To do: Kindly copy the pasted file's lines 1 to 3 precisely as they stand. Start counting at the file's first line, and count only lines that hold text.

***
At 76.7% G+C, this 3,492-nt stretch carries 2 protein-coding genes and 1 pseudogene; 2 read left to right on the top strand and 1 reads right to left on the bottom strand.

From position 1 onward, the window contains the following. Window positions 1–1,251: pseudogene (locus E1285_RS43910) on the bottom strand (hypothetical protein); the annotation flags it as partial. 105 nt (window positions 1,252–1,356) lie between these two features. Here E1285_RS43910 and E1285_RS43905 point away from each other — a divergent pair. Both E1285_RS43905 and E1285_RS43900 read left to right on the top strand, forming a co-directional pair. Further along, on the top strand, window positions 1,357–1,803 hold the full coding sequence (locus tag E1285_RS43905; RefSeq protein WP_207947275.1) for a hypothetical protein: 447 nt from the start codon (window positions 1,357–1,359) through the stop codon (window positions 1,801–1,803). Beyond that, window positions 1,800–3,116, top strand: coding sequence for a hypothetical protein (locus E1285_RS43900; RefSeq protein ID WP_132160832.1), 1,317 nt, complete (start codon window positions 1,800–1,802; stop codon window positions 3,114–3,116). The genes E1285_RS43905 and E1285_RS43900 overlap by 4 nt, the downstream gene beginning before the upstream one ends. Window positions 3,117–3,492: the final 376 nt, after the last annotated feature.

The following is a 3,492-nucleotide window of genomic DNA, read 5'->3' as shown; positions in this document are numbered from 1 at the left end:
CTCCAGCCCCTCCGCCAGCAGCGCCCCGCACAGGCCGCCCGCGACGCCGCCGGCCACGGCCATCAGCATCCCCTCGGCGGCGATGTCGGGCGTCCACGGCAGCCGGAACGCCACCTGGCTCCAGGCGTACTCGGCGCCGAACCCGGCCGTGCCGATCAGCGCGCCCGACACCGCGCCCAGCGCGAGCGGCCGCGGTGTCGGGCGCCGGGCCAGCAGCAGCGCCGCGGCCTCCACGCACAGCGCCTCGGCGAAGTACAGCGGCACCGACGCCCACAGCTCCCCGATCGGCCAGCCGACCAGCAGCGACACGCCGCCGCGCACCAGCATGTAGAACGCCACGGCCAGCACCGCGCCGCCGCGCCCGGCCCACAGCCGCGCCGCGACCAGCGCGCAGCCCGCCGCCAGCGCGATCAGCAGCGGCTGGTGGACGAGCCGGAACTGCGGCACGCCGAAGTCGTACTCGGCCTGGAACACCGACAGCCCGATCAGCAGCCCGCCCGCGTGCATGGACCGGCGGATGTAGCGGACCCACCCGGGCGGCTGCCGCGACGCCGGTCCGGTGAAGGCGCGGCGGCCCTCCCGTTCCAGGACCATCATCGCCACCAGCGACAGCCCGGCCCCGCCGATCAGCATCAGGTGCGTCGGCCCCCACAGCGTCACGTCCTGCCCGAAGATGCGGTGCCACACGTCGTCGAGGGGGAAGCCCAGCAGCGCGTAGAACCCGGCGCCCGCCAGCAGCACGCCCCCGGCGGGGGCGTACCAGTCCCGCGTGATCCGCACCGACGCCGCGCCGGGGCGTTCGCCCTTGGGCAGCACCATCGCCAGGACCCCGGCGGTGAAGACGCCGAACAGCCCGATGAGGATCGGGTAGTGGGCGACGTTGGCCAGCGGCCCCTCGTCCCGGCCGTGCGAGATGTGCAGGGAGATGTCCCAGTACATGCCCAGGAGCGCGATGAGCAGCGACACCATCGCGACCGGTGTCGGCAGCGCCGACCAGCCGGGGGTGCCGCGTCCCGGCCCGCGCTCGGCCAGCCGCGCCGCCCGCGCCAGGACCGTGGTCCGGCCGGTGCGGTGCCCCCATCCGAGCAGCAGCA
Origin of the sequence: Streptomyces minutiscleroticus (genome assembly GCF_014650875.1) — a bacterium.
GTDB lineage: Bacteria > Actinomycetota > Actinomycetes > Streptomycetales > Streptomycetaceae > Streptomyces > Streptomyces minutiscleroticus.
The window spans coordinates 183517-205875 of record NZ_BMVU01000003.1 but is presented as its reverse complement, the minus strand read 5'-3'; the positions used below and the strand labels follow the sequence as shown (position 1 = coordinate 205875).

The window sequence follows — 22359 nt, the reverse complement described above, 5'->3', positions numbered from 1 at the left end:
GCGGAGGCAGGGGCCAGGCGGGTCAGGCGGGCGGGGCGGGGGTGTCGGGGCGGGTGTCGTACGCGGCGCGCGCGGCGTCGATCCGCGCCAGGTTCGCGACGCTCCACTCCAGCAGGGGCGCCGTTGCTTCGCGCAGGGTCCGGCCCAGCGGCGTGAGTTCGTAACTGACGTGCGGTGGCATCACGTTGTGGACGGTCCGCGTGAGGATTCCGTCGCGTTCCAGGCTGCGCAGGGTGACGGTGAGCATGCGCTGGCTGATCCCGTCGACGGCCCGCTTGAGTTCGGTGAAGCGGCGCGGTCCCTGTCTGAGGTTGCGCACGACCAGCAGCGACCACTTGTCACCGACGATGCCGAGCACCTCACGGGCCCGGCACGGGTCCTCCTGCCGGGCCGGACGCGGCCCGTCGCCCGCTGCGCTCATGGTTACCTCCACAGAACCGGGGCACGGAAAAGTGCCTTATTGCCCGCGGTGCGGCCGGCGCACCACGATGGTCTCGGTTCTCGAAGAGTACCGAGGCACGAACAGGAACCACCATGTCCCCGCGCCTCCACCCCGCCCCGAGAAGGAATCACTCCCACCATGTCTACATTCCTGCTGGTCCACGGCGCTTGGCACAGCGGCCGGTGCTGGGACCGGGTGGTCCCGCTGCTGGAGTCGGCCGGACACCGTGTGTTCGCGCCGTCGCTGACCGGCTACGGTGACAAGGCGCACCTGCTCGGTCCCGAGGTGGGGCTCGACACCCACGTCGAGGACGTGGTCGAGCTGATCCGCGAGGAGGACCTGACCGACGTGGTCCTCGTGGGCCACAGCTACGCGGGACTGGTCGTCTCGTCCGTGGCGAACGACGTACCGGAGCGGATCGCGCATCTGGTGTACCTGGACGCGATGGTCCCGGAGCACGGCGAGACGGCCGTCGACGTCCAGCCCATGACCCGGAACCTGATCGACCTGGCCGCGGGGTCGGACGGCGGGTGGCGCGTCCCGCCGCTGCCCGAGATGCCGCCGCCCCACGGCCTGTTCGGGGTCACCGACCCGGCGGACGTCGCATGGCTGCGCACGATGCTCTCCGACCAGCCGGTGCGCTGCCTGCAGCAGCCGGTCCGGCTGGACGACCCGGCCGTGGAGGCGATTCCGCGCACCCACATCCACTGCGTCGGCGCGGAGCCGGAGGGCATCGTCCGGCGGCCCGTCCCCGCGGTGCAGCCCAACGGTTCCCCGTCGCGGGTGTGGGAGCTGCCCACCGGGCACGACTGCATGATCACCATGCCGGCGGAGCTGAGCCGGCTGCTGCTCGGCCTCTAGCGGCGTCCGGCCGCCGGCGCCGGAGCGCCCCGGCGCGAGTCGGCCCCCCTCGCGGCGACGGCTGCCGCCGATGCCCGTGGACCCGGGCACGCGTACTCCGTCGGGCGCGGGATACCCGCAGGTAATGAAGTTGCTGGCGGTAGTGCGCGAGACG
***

At 76.7% G+C, this 3,492-nt stretch carries 2 protein-coding genes and 1 pseudogene; 2 read left to right on the top strand and 1 reads right to left on the bottom strand.

From position 1 onward, the window contains the following. Window positions 1–1,251: pseudogene (locus E1285_RS43910) on the bottom strand (hypothetical protein); the annotation flags it as partial. 105 nt (window positions 1,252–1,356) lie between these two features. Here E1285_RS43910 and E1285_RS43905 point away from each other — a divergent pair. Both E1285_RS43905 and E1285_RS43900 read left to right on the top strand, forming a co-directional pair. Further along, on the top strand, window positions 1,357–1,803 hold the full coding sequence (locus tag E1285_RS43905; RefSeq protein WP_207947275.1) for a hypothetical protein: 447 nt from the start codon (window positions 1,357–1,359) through the stop codon (window positions 1,801–1,803). Beyond that, window positions 1,800–3,116, top strand: coding sequence for a hypothetical protein (locus E1285_RS43900; RefSeq protein ID WP_132160832.1), 1,317 nt, complete (start codon window positions 1,800–1,802; stop codon window positions 3,114–3,116). The genes E1285_RS43905 and E1285_RS43900 overlap by 4 nt, the downstream gene beginning before the upstream one ends. Window positions 3,117–3,492: the final 376 nt, after the last annotated feature.

The following is a 3,492-nucleotide window of genomic DNA, read 5'->3' as shown; positions in this document are numbered from 1 at the left end: